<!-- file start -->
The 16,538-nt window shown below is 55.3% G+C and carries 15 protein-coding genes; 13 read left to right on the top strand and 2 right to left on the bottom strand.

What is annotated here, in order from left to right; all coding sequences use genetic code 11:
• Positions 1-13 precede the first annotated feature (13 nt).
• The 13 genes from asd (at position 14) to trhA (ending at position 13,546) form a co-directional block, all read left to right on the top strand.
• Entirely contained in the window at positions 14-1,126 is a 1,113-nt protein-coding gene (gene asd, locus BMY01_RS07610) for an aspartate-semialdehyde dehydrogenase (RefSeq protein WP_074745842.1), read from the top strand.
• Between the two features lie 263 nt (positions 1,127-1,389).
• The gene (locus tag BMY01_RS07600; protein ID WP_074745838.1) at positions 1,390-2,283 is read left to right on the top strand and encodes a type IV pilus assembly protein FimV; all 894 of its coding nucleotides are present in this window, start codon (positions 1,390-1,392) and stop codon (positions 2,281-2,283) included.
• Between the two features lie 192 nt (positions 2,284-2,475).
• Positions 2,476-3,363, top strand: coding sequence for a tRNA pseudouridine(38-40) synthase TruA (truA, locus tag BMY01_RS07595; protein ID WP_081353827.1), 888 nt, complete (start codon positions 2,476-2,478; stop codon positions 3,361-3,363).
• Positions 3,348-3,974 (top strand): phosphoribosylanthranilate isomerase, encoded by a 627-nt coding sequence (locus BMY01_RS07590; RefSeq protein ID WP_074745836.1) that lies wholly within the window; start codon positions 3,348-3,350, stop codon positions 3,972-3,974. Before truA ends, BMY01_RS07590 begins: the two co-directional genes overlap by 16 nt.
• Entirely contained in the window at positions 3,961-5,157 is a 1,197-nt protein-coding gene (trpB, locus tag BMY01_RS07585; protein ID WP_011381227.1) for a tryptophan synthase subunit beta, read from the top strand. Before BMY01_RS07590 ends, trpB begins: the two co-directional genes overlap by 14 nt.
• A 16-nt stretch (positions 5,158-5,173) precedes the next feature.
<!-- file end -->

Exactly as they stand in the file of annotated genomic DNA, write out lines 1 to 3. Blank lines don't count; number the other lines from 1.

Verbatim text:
The 16,538-nt window shown below is 55.3% G+C and carries 15 protein-coding genes; 13 read left to right on the top strand and 2 right to left on the bottom strand.

What is annotated here, in order from left to right; all coding sequences use genetic code 11:
• Positions 1-13 precede the first annotated feature (13 nt).